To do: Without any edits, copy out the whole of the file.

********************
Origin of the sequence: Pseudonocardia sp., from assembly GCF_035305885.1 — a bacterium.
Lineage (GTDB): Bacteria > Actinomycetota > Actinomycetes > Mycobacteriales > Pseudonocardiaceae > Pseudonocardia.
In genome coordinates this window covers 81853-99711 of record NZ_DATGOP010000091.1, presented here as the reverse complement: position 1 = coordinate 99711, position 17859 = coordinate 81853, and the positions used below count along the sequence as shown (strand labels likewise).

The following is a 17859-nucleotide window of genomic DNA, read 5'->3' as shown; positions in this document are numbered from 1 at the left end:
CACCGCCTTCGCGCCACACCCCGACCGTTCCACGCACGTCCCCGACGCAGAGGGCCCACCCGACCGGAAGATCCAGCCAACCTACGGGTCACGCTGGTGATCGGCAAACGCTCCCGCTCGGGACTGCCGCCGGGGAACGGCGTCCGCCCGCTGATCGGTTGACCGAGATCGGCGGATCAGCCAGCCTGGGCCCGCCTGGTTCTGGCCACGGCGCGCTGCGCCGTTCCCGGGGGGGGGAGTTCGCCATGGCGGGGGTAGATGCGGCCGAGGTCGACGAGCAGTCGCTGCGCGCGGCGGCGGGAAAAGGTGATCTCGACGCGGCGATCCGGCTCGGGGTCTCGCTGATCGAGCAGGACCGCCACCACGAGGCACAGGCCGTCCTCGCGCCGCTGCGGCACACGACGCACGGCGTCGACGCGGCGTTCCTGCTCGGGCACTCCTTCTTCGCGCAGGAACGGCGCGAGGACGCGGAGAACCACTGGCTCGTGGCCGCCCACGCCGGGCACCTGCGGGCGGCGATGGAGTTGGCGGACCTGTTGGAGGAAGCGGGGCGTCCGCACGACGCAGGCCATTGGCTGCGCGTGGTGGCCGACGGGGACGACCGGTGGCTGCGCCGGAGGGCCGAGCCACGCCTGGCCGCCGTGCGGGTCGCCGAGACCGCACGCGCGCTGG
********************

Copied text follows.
Origin of the sequence: Pseudonocardia sp., from assembly GCF_035305885.1 — a bacterium.
Lineage (GTDB): Bacteria > Actinomycetota > Actinomycetes > Mycobacteriales > Pseudonocardiaceae > Pseudonocardia.
In genome coordinates this window covers 81853-99711 of record NZ_DATGOP010000091.1, presented here as the reverse complement: position 1 = coordinate 99711, position 17859 = coordinate 81853, and the positions used below count along the sequence as shown (strand labels likewise).

The following is a 17859-nucleotide window of genomic DNA, read 5'->3' as shown; positions in this document are numbered from 1 at the left end:
CACCGCCTTCGCGCCACACCCCGACCGTTCCACGCACGTCCCCGACGCAGAGGGCCCACCCGACCGGAAGATCCAGCCAACCTACGGGTCACGCTGGTGATCGGCAAACGCTCCCGCTCGGGACTGCCGCCGGGGAACGGCGTCCGCCCGCTGATCGGTTGACCGAGATCGGCGGATCAGCCAGCCTGGGCCCGCCTGGTTCTGGCCACGGCGCGCTGCGCCGTTCCCGGGGGGGGGAGTTCGCCATGGCGGGGGTAGATGCGGCCGAGGTCGACGAGCAGTCGCTGCGCGCGGCGGCGGGAAAAGGTGATCTCGACGCGGCGATCCGGCTCGGGGTCTCGCTGATCGAGCAGGACCGCCACCACGAGGCACAGGCCGTCCTCGCGCCGCTGCGGCACACGACGCACGGCGTCGACGCGGCGTTCCTGCTCGGGCACTCCTTCTTCGCGCAGGAACGGCGCGAGGACGCGGAGAACCACTGGCTCGTGGCCGCCCACGCCGGGCACCTGCGGGCGGCGATGGAGTTGGCGGACCTGTTGGAGGAAGCGGGGCGTCCGCACGACGCAGGCCATTGGCTGCGCGTGGTGGCCGACGGGGACGACCGGTGGCTGCGCCGGAGGGCCGAGCCACGCCTGGCCGCCGTGCGGGTCGCCGAGACCGCACGCGCGCTGG